The risk of Salmonella Enteritidis from eggs in New Zealand remains low despite an outbreak, according to the country’s food safety agency.

The original risk profile for Salmonella in and on chicken eggs in New Zealand was published in 2004, with updates in 2011 and 2016. Human illness attributed to New Zealand-grown poultry from Salmonella Enteritidis was not considered. The 2023 update looked at any potential change in the risk of salmonellosis from eggs produced in New Zealand following an outbreak.

New Zealand Food Safety said that while the risk associated with Salmonella Enteritidis is no longer negligible, it is still low. The risk from other Salmonella serotypes also remains low.

Salmonella outbreak

The first reported incidence in domestic, commercial poultry flocks was the detection of a strain of Salmonella Enteritidis through the routine National Microbiological Database monitoring program in March 2021. After detection in a processed poultry carcass, it was also found in hatcheries and poultry sheds of layer and broiler flocks from which the birds associated with the carcass meat detection were originally sourced.

The strain was linked by whole genome sequencing (WGS) to human cases, including an outbreak starting in December 2019, with a higher hospitalization rate than other Salmonella strains.

From 2015 to 2021, there were six salmonellosis outbreaks where eggs were suspected or confirmed as the vehicle of infection, including 79 confirmed and 24 probable cases. From May 2019 to February 2023, one outbreak included 128 confirmed and six epidemiologically linked cases. Of the 134 patients, 49 were hospitalized.

The strain detected in poultry and causing illness in people was phage type (PT) 8, which could have negative consequences for egg farmers, according to the risk profile. The route by which the outbreak strain was introduced into the country’s poultry industry was listed as a knowledge gap.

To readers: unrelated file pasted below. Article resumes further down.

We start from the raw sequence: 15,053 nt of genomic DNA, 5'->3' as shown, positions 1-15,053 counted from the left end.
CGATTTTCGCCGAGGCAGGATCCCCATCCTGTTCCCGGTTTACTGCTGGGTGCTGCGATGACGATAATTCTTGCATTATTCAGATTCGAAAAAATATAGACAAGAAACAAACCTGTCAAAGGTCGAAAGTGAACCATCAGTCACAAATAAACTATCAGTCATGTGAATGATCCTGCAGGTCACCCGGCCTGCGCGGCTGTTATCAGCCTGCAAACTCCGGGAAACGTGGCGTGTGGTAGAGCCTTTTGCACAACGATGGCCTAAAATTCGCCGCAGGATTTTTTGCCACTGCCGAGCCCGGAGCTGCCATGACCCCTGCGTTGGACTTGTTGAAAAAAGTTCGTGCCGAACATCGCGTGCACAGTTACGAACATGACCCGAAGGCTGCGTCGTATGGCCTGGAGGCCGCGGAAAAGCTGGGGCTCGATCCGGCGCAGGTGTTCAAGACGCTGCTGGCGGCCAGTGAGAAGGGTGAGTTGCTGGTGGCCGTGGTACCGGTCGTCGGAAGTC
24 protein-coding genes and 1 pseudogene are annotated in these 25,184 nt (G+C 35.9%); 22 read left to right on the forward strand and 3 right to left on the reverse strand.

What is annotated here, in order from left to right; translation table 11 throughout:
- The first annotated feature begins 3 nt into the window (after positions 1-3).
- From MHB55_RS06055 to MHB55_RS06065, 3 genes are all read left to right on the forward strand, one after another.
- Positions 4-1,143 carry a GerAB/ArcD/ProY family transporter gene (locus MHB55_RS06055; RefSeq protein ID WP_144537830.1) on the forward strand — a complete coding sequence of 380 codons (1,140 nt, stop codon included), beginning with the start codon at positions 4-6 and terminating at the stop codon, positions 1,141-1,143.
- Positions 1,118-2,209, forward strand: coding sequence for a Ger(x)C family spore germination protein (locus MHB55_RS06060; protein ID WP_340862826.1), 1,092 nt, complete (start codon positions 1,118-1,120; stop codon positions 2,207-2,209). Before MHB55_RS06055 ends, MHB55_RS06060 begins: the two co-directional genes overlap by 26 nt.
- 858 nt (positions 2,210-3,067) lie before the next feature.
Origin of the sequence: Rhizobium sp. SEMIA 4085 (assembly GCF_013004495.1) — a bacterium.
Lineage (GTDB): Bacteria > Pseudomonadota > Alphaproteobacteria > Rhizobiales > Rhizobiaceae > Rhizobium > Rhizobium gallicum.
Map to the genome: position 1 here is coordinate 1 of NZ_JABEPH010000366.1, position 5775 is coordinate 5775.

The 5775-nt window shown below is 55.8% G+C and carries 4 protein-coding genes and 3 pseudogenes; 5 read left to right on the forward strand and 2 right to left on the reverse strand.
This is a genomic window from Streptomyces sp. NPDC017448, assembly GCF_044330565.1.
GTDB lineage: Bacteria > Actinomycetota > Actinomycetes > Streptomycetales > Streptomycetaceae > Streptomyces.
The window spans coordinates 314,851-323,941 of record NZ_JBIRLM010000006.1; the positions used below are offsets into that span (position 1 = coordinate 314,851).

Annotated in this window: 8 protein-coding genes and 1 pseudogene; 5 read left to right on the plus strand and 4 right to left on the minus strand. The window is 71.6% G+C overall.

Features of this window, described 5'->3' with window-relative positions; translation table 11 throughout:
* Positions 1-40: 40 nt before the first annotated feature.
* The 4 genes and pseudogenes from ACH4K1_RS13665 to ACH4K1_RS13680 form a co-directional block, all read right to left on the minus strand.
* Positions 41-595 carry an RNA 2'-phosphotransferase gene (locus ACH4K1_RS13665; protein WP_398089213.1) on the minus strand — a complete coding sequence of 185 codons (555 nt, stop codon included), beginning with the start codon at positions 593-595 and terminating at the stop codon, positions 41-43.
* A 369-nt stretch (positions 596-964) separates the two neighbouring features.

Early investigations showed inconsistent implementation of poultry industry guidelines, particularly on biosecurity. There was some complacency towards the risk of Salmonella where prevention relied on populating sheds with Salmonella-free birds without sufficient risk management measures throughout the supply chain.

An emergency control scheme was implemented, which led to an amendment to the Animal Products Notice, requiring poultry chain operators to include steps for Salmonella Enteritidis as part of their Risk Management Program. Other measures included testing the poultry environment for Salmonella Enteritidis and changes to overseas market access requirements.

Monitoring the situation

There has been a significant reduction in the export of eggs and egg products from 1,970 tons in 2015 to 1,100 tons in 2022. The amount of egg products imported into New Zealand has almost tripled since 2015, increasing from 346 tons to 983 tons in 2022.

The potential for transmission of Salmonella Enteritidis to eggs via breeder flocks in the supply chain could result in widespread dissemination through the layer poultry chain. Colonization of layer flocks poses a greater risk for consumers. However, absence of reported infections with the outbreak strain since February 2023 suggest risk management actions have been effective.

Vaccination is widely used on New Zealand layer farms and can reduce, but not prevent, flock colonization, shedding, and contamination of eggs. The best approach to gather information on the prevalence of Salmonella on eggs is by environmental sampling of dust and feces in layer sheds.

The current shelf life for New Zealand eggs is 35 days, regardless of storage temperature. However, a reconsideration of these guidelines could happen if the strain were to re-emerge and become endemic in the country’s layer flocks, according to the risk profile.

The risk associated with other serotypes in and on eggs has been unchanged since the 2016 risk profile. This conclusion is based on a low prevalence of non-Enteritidis serotypes in New Zealand layer flocks in a 2016 survey, the static incidence of salmonellosis, and a few outbreaks involving other serotypes where eggs were suspected.

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